The net neutrality bomb lands in the US

Rob Powell/Telecom Ramblings
16 Mar 2015

Last week the US FCC finally gave us the details on its big move to enforce network neutrality by selectively applying Title II. The 400 page order was more about rationale and objections than actual rules (just 87 of them). And of course it was immediately followed by a variety of opinions, most of which were surely written in advance. Here's a quick selection, accompanied by my translation of the lawyer-speak into English:

AT&T SEVP Jim Cicconi: "Unfortunately, the order released today begins a period of uncertainty that will damage broadband investment in the United States. Ultimately, though, we are confident the issue will be resolved by bipartisan action by Congress or a future FCC, or by the courts."

Translation: See you in court, Wheeler.

Level 3 SVP Michael Mooney: "Level 3 has consistently said it is more interested in the substance of the Open Internet rules—ensuring that the rules protect a free and open internet without loopholes—than the mechanics of implementing them. Whether the Open Internet is protected through a law written in 1890, 1934 or 2015 does not matter. What matters is that the law protects the free and open Internet. We commend the FCC for its actions to advance the evolution of the Internet and toward protecting American consumers."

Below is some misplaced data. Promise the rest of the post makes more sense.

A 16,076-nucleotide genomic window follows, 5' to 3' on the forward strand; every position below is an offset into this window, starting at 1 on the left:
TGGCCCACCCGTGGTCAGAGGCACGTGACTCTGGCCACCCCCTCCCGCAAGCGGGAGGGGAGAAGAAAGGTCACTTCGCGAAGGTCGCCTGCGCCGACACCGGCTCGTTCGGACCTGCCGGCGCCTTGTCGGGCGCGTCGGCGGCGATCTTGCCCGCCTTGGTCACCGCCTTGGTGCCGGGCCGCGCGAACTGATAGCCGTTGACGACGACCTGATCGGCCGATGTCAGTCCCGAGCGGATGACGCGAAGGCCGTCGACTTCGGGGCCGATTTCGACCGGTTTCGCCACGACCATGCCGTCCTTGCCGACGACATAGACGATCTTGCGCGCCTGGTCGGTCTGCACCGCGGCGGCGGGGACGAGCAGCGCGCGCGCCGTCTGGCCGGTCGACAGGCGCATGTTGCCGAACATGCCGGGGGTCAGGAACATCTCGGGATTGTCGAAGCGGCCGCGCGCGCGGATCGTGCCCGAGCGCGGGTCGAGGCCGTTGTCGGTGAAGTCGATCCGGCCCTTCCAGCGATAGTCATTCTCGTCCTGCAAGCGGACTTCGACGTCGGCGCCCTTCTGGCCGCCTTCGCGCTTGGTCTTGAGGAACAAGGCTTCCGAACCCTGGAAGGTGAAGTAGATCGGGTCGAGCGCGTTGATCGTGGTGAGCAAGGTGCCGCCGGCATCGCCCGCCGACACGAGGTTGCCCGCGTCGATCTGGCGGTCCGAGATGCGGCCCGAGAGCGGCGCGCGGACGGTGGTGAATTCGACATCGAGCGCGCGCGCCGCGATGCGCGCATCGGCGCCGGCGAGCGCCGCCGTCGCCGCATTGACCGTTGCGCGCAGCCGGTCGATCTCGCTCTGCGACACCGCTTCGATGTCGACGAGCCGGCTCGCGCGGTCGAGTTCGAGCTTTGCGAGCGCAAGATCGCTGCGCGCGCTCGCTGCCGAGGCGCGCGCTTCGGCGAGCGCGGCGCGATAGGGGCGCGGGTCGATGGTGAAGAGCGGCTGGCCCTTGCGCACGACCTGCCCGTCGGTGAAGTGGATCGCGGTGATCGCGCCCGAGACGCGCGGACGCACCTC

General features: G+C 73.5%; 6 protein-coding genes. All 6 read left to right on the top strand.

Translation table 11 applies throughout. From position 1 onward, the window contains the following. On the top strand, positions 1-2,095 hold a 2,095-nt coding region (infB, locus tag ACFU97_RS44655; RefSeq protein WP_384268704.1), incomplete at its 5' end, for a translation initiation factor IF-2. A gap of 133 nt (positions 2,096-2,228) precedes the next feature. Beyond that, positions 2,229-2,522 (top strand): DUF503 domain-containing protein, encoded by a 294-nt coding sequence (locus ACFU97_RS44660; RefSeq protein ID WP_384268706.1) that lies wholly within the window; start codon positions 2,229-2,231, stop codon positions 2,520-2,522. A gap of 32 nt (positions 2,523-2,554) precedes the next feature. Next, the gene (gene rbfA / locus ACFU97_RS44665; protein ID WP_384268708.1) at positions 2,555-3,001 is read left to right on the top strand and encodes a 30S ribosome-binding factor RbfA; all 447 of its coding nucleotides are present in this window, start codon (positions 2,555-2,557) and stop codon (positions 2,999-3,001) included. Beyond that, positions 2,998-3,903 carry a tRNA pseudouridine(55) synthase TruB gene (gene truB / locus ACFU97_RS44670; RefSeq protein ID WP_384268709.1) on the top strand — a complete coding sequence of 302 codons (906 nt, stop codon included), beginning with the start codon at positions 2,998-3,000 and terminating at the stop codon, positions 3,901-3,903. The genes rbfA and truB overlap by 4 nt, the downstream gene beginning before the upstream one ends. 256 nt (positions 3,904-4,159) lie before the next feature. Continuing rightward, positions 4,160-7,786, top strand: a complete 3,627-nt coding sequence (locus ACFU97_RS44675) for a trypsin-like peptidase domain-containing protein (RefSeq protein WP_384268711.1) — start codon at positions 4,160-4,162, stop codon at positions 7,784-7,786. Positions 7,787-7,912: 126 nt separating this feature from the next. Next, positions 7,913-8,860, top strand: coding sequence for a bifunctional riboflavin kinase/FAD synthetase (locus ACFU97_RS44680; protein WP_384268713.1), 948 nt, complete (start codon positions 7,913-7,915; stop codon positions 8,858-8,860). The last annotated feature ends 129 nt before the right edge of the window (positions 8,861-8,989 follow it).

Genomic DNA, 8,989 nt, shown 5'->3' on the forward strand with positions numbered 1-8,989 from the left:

Translation: We actually won a round! Please don't screw it up now.

Cogent Communications: [The FCC] did not regulate the internet; it prohibited abusive practices of mass market ISPs. The Commission wisely chose to use its regulatory power only where needed to correct abuse – in the last mile connection to consumers and interconnection among networks – and refrained from the application of burdensome rules from the telephone era.

Translation: Hey guys, about those overflowing peering connections...

TIA CEO Scott Belcher: The FCC order confirms that Title II is a Trojan horse that will open the door to heavy government control of the Internet and create marketplace uncertainty. With Title II in place, there is little to stop future commissioners from instituting government price controls or other market-distorting regulations. The FCC’s promise of a light-touch approach is just that – a promise. There is too much at stake to allow the future of the internet to rest upon a simple promise.

Translation: The end of the world is nigh!

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